"Cognitive dissonance is that uncomfortable feeling we have when we know we should invest in solar panels but the 46″ wide screen TV wins out; we know we should catch the bus but we take the car anyway ... We’ve evolved to feel a single sense of self, but our minds consist of multiple voices ... Problems that are unusually difficult or surprising will recruit our rational brain, but reasoning takes effort and we avoid it when we can ... If we are to have any chance of a future we need to understand why our intuitions are so poor, and how we might temper them by engaging our ability to reason. We haven’t evolved to be successful in the modern world. Civilisation arose only 12,000 years ago; in evolutionary terms that’s just the blink of an eye. Ninety-nine per cent of human evolution occurred during the Stone Age, so our evolved instincts, personality traits, and even some of our cognitive “short-cuts” are much better suited to this Pleistocene world ... We might expect that intelligence and language would have been game-changers; they were, but not necessarily for the better ... Our only chance is to wrest control away from our emotional brain, and construct a new reality where our rational brain can take control ... Education must produce adults who can think critically and understand what’s at stake and why our judgement is flawed ... Unless we recognise the less-adaptive aspects of human nature and devise ways of keeping them in check, the world we bequeath to our children will be a diminished one ... Evolution may have made us the most intelligent animal on Earth, but it makes no promise that we will be survivors."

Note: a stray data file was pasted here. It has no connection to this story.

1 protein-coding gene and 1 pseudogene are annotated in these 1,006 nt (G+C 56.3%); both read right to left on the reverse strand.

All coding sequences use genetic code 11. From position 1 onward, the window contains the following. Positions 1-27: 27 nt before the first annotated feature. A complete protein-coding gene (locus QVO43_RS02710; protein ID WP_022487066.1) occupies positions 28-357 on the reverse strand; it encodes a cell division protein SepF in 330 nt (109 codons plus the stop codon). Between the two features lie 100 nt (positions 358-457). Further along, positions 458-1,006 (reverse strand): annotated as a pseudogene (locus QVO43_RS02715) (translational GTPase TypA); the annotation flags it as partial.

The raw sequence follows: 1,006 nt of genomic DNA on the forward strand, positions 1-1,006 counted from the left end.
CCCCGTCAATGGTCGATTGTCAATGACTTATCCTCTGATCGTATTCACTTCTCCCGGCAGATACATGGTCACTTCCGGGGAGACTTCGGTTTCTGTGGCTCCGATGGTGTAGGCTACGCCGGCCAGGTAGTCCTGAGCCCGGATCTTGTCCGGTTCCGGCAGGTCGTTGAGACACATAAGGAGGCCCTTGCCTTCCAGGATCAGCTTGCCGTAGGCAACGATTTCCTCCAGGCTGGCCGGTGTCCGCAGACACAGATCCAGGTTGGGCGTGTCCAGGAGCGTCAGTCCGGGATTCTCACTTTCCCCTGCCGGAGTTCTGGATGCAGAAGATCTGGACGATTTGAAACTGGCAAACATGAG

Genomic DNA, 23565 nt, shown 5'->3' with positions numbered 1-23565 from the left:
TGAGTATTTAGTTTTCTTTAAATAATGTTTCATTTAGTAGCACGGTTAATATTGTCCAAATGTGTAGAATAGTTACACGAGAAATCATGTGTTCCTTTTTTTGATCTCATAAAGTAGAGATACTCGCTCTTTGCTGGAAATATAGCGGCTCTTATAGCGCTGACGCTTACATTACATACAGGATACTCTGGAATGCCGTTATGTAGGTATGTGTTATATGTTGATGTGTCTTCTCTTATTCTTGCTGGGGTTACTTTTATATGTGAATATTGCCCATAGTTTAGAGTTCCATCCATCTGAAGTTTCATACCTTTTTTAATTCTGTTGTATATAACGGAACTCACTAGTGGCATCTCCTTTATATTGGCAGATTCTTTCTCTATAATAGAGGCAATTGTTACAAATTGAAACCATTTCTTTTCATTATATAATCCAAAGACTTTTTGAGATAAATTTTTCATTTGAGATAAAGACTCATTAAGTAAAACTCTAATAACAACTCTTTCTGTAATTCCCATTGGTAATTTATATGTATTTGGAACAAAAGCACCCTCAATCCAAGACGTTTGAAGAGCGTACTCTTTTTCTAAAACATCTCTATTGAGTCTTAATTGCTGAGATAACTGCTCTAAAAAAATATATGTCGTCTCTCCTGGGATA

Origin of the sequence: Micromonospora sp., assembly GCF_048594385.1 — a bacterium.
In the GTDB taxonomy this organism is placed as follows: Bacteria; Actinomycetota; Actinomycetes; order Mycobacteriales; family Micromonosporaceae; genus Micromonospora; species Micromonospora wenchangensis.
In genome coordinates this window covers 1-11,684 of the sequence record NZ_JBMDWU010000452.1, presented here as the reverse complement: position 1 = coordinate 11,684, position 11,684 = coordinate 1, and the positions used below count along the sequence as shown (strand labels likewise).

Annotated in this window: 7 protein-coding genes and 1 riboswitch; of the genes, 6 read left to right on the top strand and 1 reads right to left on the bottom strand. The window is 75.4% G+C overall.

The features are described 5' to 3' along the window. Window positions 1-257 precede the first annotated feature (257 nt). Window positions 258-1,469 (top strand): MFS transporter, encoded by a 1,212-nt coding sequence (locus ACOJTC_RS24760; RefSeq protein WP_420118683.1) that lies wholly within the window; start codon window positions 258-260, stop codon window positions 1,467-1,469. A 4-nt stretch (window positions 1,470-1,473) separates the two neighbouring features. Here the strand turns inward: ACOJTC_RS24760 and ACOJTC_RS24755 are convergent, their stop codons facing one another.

Zum Artikel von Helen Camakaris, erschienen auf The Conversation (29. August 2012) »